"Our progress in degeneracy appears to me to be pretty rapid. As a nation, we began by declaring that "all men are created equal." We now practically read it "all men are created equal, except negroes" When the Know-Nothings get control, it will read "all men are created equal, except negroes, and foreigners, and Catholics." When it comes to this I should prefer emigrating to some country where they make no pretence of loving liberty -- to Russia, for instance, where despotism can be taken pure, and without the base alloy of hypocracy." - Lincoln.

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Re: Trump Dump: Internal Policy (Thread I)

Post by Patroklos » 2018-06-04 02:44pm

I am just curious, but do you deny the President has the power to pardon himself as a matter of Constitutional fact? If so, please explain.

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Re: Trump Dump: Internal Policy (Thread I)

Post by The Romulan Republic » 2018-06-04 03:03pm

Patroklos wrote:
2018-06-04 02:44pm
I am just curious, but do you deny the President has the power to pardon himself as a matter of Constitutional fact? If so, please explain.
Its never been tested in court, of course, but I personally think the answer is (and definitely should be, since America is a country ostensibly founded on the rule of law, not the concentration of autocratic power): no.

Here's an article on the subject: https://www.theguardian.com/us-news/201 ... s-weigh-in

The experts asked generally seem to feel that it would be a terrible idea, and some think that it would be grounds for impeachment if the President abused his pardon power, but most seem unwilling to give a straight answer on whether its illegal (although suggesting that its impeachable would seem to imply that it is). The strongest argument against it, and the closest thing to precedent, seems to be this bit:
Andy Wright, a former White House associate counsel and a professor at Savannah Law School, writing for Just Security in July 2017

Three days before [Richard]Nixon resigned, OLC [the Office of Legal Counsel] issued an opinion that '(u)nder the fundamental rule that no one may be a judge in his own case, the president cannot pardon himself'. Most legal experts supported that view, although the arguments as to why vary from natural law (first principles such as 'no man can be a judge in his own case'0 to constitutional structure (a self-pardon would defeat the purposes of article I, section 4, which expressly allows officeholders removed by impeachment to be subject to criminal prosecution). A handful of Republican members of Congress cited the possibility of self-pardon as a justification for their votes to impeach Bill Clinton, which is discussed in the introduction to this Oklahoma law Review article. While some doubt remains about whether the president has the authority to pardon himself, a self-pardon is most likely legally ineffective from shielding a president from future federal prosecution.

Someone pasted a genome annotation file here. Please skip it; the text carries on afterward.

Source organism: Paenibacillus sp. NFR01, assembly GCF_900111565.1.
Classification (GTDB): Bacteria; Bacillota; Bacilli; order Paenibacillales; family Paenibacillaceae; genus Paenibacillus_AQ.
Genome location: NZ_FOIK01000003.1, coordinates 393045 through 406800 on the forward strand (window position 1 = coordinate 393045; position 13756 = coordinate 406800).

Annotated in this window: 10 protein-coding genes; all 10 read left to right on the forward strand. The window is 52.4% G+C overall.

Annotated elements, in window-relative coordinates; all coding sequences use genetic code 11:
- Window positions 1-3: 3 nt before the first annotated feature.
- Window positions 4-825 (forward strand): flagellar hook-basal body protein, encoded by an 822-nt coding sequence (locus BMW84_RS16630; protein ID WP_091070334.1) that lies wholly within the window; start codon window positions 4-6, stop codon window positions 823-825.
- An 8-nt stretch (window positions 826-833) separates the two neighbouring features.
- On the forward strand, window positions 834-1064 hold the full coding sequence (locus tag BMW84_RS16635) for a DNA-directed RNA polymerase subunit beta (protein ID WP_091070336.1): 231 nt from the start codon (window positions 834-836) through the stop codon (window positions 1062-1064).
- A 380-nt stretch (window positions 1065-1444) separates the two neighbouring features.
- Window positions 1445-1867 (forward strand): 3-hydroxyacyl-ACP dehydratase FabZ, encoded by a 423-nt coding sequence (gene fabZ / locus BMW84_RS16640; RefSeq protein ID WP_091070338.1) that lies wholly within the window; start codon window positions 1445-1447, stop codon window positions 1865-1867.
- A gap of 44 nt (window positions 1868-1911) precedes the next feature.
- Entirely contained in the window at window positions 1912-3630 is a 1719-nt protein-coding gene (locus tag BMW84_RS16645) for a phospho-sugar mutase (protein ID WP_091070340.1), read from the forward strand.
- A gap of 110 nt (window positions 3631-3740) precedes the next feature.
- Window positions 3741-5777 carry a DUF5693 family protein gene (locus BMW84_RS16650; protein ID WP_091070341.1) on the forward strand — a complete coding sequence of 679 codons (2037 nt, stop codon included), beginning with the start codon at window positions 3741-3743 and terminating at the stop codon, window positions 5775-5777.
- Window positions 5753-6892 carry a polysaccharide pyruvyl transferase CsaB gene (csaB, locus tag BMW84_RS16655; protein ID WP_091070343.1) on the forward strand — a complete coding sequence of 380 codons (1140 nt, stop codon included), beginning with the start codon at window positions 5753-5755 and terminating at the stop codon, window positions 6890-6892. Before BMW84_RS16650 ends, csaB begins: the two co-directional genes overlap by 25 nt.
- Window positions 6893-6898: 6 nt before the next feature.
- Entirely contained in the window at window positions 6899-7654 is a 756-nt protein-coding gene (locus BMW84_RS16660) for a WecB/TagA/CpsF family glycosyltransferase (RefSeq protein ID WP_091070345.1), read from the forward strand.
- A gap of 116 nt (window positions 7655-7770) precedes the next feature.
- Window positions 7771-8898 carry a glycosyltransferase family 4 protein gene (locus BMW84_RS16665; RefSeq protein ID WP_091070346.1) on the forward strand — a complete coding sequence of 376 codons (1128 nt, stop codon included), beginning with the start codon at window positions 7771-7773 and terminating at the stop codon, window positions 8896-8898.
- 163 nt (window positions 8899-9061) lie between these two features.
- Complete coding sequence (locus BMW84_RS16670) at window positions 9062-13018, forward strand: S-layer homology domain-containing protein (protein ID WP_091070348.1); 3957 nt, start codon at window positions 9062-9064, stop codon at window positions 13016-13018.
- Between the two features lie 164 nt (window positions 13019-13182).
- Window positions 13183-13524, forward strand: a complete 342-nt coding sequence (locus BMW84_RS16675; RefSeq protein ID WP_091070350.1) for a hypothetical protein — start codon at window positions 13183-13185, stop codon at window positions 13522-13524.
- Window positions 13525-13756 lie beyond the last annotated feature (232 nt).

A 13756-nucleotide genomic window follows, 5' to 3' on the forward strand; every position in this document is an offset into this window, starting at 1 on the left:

Out of curiosity, do you feel that the President is legally able to pardon himself? If so, why?

Edit: Had to change the brackets around (u) from [ ] to ( ) because it was fucking with the formatting of the text, and causing most of the quote to be underlined.
"Our progress in degeneracy appears to me to be pretty rapid. As a nation, we began by declaring that "all men are created equal." We now practically read it "all men are created equal, except negroes" When the Know-Nothings get control, it will read "all men are created equal, except negroes, and foreigners, and Catholics." When it comes to this I should prefer emigrating to some country where they make no pretence of loving liberty -- to Russia, for instance, where despotism can be taken pure, and without the base alloy of hypocracy." - Lincoln.

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Re: Trump Dump: Internal Policy (Thread I)

Post by Patroklos » 2018-06-04 03:45pm

The Romulan Republic wrote:
2018-06-04 03:03pm
Its never been tested in court, of course, but I personally think the answer is (and definitely should be, since America is a country ostensibly founded on the rule of law, not the concentration of autocratic power): no.
Things don't have to be tested in court to be legal. The concentration of autocratic power is not mutually exclusive with the rule of law.
Here's an article on the subject: https://www.theguardian.com/us-news/201 ... s-weigh-in

The experts asked generally seem to feel that it would be a terrible idea, and some think that it would be grounds for impeachment if the President abused his pardon power, but most seem unwilling to give a straight answer on whether its illegal (although suggesting that its impeachable would seem to imply that it is). The strongest argument against it, and the closest thing to precedent, seems to be this bit:
A terrible idea does not illegal make. Abuse does not illegal make. Impeachable does not illegal make. You can, as a matter of legal fact, abuse a power legally, and you can be impeached for such a legal abuse.

To be more clear, the "high crimes and misdemeanor" you are being impeached for requires no action via the Executive's law enforcement apprentice for Congress to impeach and convict. They can do it entirely inside their own bodies independently. They don't even have to apply statutes in doing so. They can make it up as they go, and this makes a lot of sense when you think about which branch of government the framers envisioned as the primary seat of Federal power (hint, it was not the Executive).